Dec. 12, 2011
Living Legend Lou Holtz Speaks to New Mexico Lobos
By Richard Stevens - Senior Writer/GoLobos.com
The many hats won by living legend Lou Holtz were increased by one Monday as he popped a symbolic New Mexico Lobos' hat atop his Notre-Dame-gold -colored hair and told Bob Davie's Lobos a few things about what to except from their new leader.
Things like winning, commitment, dedication, discipline, preparation --- well, things that Holtz and Davie hold to be true and fundamental to building teams and programs and futures.
You have to hope that the young Lobos know enough about college football history to appreciate the gift that Davie handed to them Monday afternoon. This was a treat.
Holtz, born in 1937, is the only coach to have coached and led six different college programs into bowl games. He is the only coach to have led four programs in the final Top 20 rankings. He makes a mean TV commercial, too.
Holtz, an ESPN football analyst, radiates tradition, success and excellence. He is passionate about the core values that he attempts to carry through life and pass on to those teams and players wise enough to listen.
On Monday, the Lobos got to listen. Afterwards, Holtz met with a few members of the Albuquerque media to talk about what he told the Lobos - and talk about what he thinks of New Mexico's new football coach.
"I think you have a winner here as a football coach," said Holtz, who, when at Notre Dame, hired Bob Davie away from Texas A&M. "There is no reason you can't have a great program here and obviously this state has a lot of pride.
"(Davie) wants back in coaching and it's great that you (New Mexico) gave him the opportunity. I think you are going to be delighted that you gave him the opportunity. He knows football. He can communicate with people. And he's smarter than a whip
"He is a winner and a leader."
Holtz knows something about winning and leading. He coached at Williams & Mary, North Carolina State, Arkansas, Minnesota, Notre Dame and South Carolina. He won 249 games, but is probably best known for his work at Notre Dame. In 1988, the Irish went 12-0 and were the consensus national champions.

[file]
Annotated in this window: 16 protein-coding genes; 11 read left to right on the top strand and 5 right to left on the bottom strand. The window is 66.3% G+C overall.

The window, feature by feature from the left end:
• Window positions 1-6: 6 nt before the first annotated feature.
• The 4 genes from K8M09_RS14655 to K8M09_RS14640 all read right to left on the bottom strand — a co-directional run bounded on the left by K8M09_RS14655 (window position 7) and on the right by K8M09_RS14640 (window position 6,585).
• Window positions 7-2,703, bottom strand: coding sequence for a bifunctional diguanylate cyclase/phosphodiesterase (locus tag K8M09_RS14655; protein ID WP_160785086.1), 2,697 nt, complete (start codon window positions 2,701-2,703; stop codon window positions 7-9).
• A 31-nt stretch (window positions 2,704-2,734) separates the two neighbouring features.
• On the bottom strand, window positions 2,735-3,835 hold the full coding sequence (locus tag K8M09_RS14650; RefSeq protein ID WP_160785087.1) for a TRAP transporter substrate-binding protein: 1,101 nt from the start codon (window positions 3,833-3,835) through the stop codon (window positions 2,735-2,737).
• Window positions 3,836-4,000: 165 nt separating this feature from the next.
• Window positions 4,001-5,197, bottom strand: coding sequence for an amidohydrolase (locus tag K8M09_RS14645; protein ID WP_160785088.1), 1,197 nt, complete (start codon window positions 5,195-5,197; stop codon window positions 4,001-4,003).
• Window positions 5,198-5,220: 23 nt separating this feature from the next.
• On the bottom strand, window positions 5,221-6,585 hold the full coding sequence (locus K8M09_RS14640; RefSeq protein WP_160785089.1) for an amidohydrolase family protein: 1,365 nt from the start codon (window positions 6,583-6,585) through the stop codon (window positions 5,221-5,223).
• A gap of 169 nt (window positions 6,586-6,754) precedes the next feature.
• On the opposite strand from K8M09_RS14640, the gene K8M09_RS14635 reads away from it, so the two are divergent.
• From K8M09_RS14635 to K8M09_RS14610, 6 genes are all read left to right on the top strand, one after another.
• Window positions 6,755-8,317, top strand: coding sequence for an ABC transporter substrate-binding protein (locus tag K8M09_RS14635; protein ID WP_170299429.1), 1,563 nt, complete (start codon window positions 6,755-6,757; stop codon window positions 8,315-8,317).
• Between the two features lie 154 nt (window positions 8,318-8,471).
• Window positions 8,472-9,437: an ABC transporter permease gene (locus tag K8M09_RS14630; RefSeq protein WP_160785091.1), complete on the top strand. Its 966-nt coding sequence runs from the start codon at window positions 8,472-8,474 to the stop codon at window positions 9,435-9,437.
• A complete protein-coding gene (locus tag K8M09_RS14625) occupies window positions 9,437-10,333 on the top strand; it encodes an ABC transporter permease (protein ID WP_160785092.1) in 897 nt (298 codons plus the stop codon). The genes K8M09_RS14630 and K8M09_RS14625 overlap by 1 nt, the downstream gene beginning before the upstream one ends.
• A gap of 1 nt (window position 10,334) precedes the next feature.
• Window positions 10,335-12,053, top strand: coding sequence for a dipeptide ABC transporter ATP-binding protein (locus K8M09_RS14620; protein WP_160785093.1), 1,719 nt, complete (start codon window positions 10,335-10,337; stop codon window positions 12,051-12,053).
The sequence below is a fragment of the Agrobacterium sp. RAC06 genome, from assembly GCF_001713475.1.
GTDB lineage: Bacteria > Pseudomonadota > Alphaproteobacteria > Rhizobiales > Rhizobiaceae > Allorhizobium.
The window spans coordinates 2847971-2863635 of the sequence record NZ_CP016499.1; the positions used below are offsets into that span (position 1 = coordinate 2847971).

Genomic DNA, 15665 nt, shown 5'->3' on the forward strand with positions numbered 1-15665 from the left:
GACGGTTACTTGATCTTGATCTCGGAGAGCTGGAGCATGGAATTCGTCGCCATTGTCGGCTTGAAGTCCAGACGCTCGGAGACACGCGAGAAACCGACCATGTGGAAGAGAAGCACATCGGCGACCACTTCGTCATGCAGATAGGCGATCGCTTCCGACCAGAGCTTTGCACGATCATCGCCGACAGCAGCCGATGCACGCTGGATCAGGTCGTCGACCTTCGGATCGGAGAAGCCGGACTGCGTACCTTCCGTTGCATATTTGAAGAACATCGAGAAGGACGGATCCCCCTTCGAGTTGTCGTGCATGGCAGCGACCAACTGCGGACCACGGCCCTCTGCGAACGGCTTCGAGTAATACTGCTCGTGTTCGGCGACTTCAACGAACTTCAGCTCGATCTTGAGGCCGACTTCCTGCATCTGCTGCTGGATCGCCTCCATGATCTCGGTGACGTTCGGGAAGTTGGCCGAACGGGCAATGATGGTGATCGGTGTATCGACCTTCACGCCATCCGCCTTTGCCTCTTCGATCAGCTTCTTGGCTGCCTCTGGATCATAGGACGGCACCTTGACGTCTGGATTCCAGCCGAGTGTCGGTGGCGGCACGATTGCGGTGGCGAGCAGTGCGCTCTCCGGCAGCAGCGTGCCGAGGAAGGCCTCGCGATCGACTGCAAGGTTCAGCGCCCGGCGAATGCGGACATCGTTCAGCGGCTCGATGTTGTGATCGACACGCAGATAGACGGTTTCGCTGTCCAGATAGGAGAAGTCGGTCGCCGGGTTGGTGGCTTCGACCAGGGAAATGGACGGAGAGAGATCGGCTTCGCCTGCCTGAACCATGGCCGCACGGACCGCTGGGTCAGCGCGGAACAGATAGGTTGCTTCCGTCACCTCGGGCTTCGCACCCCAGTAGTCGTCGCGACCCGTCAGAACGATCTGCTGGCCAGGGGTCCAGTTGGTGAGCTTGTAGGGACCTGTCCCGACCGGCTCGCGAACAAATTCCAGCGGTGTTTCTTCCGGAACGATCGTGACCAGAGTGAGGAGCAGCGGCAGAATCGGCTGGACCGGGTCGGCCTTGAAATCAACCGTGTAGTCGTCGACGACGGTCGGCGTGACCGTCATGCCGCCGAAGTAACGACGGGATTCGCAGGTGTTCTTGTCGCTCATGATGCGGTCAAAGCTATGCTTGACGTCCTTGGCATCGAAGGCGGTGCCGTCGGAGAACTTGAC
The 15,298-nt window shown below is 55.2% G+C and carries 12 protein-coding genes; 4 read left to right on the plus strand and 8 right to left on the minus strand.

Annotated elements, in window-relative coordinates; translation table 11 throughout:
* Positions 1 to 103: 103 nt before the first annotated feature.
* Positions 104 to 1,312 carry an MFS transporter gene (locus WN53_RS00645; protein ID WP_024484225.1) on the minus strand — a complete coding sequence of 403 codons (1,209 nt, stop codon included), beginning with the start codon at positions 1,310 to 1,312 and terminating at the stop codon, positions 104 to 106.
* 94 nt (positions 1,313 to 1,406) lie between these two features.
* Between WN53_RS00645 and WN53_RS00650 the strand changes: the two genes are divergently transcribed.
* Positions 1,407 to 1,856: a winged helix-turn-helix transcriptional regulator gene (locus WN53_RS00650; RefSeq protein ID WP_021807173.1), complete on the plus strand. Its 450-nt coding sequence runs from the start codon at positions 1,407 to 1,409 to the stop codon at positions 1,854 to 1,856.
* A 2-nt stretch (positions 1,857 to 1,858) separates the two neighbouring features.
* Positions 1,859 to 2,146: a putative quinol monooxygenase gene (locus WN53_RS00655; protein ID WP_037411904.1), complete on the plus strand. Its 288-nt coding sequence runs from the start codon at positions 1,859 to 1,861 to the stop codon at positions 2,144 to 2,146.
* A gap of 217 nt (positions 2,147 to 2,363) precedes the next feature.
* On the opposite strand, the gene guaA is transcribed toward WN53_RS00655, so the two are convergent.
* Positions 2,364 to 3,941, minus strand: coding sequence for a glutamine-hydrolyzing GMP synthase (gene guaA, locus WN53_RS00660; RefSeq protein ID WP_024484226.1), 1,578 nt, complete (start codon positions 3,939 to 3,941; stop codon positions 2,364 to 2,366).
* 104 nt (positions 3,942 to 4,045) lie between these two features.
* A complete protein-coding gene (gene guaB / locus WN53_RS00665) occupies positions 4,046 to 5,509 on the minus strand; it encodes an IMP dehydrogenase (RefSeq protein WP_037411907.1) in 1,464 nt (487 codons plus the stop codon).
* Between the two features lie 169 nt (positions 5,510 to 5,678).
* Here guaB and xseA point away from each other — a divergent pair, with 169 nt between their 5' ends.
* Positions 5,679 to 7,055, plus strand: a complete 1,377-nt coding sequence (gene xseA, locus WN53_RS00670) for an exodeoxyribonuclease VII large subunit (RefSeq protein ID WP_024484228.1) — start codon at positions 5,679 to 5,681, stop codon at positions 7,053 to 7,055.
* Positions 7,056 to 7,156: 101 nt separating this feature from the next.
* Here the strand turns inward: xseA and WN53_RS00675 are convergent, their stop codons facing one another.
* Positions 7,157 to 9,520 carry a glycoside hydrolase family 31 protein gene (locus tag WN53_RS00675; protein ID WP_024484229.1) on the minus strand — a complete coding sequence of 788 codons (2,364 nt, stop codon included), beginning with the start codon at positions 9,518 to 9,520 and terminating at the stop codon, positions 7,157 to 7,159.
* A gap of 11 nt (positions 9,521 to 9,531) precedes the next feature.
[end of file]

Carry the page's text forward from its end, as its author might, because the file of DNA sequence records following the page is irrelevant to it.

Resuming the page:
He also understands the task and the challenge ahead of Davie, who inherits a struggling New Mexico team which has won three games in three seasons. Holtz took over a 1-10 South Carolina program, suffered through a 0-11 season in 1999 as he worked to change some culture. His Gamecocks won the Outback Bowl in his second season over a heavily-favored Ohio State team.
Holtz is known for his disciplined teams, but also known for his wit and natural charm. For sure, Holtz used those attributes as he drove his message into the hearts of Davie's Lobos.
Holtz said the core of his message to the Lobos centered on attitude, fundamentals, discipline and trust - trust in teammates, team values and team visions.
"I think you need to get up every day with the burning desire to find a way to get something done," said Holtz. "Life is all about challenges. It's all about challenges and everything starts with a goal or a dream. You need a vision and then you need a plan to make the vision work."
"You can win anywhere players want to win. You hold people accountable and you make sure everybody on your team shares the same core values. Core values are anything you will not compromise on."
The core values Davie inherits at UNM obviously need some fine tuning. There are standards of discipline, standards of accomplishment, and standards of commitment that need to be pushed to a higher level.
Holtz sees that happening.
"This guy (Davie) understands more about winning than I do and he'll do a tremendous job," said Holtz. "He'll build it the right way."